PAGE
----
Cosmopolitan: U.S. audience 2017, by platform
The history of CosmopolitanCosmopolitan’s first issue (as a literary magazine, which was the publication’s original format) was published in 1886. By the 1930s, the magazine had a circulation of almost two million and impressive advertising income, and although was not always favorably reviewed, was popular for its short stories and serials. In 1965, Helen Gurley Brown became the publication’s chief editor and in the same year changed the format completely, releasing the first issue of Cosmopolitan as a women’s magazine.
Helen Gurley Brown wrote 1960s bestseller ‘Sex and the Single Girl’, which inspired Cosmopolitan’s new format. Brown and her work came under fire more than once by those who considered her work to be anti-feminist, and opinions on the publication remain divided today. Cosmopolitan has also been criticized for running stories or printing photographs similar to those in men's magazine Playboy, a publication which has often been branded ‘pornographic’. Brown was also keen to convey her advocacy for women’s sexual freedom and empowerment, but some critics consider Brown’s approach to be simultaneously progressive and retrogressive in that respect.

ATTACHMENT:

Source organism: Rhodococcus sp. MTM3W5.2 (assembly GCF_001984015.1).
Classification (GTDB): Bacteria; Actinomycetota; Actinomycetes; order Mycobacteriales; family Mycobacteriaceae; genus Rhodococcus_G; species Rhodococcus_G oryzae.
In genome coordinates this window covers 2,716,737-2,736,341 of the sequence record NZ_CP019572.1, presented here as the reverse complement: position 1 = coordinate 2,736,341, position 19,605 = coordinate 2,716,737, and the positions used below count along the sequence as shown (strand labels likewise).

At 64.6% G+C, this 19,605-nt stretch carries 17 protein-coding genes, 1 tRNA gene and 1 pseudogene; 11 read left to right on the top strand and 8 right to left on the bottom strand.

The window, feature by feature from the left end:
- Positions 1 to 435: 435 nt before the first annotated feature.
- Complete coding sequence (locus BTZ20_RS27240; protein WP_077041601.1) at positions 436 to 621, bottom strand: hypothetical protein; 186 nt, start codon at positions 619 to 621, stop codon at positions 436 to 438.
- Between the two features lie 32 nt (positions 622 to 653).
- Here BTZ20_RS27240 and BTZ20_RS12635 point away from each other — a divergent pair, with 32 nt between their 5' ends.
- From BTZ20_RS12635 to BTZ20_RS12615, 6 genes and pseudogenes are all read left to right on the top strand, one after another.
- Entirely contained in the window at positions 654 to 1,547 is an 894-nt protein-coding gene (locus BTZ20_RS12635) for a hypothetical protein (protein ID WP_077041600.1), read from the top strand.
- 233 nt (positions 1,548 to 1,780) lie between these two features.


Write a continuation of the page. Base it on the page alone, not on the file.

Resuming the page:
Cosmopolitan has had several different editors since Brown left the post in 1996, and remains consistent with Brown’s style and ideology, albeit with a more modern focus. The magazine has begun to incorporate more content focused on female body positivity and advice for inter-abled couples, as well as political and opinion pieces covering topics ranging from abortion law and environmental topics to animal abuse and the U.S. elections.